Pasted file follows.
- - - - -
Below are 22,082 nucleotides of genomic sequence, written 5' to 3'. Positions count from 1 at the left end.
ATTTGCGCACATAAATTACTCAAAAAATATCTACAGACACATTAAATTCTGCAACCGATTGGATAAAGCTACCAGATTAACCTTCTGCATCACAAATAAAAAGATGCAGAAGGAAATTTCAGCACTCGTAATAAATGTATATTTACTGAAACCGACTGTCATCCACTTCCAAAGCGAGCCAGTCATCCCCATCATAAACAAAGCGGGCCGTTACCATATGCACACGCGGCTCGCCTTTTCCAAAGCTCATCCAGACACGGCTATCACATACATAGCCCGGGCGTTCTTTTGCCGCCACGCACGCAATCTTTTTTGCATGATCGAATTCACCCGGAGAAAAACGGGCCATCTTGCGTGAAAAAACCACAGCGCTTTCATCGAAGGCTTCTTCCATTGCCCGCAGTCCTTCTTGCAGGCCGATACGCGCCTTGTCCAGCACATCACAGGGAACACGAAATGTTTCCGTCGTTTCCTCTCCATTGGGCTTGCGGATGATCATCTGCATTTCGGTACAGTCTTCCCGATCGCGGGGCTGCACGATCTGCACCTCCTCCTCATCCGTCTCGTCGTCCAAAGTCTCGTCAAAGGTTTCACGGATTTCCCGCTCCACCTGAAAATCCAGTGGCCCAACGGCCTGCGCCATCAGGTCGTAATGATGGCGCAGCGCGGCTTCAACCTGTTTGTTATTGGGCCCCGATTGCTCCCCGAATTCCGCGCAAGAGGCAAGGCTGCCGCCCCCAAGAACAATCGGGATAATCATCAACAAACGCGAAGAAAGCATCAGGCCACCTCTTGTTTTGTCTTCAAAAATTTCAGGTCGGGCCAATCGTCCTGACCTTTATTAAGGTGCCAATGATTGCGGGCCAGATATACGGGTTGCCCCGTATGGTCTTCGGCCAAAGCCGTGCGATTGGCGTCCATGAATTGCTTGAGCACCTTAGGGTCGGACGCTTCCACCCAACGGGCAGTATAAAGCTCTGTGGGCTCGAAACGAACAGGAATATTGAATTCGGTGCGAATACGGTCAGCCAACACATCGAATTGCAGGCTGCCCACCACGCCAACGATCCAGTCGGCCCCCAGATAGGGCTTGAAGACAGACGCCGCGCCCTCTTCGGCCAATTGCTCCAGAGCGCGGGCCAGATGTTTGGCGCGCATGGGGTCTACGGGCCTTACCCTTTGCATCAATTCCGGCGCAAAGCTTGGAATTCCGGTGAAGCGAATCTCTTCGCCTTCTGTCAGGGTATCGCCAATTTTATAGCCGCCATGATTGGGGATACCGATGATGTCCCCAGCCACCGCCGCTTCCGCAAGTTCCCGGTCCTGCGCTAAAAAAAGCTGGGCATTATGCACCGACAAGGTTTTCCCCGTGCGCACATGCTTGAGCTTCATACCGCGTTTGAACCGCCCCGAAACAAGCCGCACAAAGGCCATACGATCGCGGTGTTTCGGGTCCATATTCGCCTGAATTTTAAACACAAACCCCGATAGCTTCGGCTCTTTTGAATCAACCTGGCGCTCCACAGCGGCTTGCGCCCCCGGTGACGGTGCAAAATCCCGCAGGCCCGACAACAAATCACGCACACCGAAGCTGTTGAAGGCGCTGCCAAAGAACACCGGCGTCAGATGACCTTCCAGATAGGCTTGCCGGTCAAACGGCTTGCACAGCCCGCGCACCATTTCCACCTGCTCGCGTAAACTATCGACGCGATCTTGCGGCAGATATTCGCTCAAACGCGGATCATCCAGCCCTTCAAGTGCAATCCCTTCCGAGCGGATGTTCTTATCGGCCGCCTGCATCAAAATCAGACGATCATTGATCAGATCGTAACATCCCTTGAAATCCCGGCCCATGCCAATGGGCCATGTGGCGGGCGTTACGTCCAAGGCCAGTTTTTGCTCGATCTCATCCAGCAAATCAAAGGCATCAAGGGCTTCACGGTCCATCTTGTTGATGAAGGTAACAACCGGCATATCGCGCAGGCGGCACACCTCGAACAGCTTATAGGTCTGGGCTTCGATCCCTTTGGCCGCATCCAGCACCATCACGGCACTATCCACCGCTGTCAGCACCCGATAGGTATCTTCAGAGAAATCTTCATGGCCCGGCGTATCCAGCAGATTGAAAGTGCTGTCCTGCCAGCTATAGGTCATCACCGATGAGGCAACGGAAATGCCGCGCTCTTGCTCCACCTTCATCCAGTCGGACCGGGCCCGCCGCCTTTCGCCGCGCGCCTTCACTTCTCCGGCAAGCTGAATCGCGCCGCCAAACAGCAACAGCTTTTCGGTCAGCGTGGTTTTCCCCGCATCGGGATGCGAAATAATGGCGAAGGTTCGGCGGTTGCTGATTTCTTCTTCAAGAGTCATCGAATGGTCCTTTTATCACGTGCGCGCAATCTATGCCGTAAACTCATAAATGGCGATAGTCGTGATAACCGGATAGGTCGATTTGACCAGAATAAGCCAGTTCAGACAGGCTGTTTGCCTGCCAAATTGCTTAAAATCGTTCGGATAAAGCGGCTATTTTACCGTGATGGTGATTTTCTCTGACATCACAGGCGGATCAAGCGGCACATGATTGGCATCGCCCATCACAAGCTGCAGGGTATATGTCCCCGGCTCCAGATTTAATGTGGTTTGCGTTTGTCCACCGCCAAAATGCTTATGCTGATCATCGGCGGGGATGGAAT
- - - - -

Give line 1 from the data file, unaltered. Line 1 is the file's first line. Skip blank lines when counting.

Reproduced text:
Below are 22,082 nucleotides of genomic sequence, written 5' to 3'. Positions count from 1 at the left end.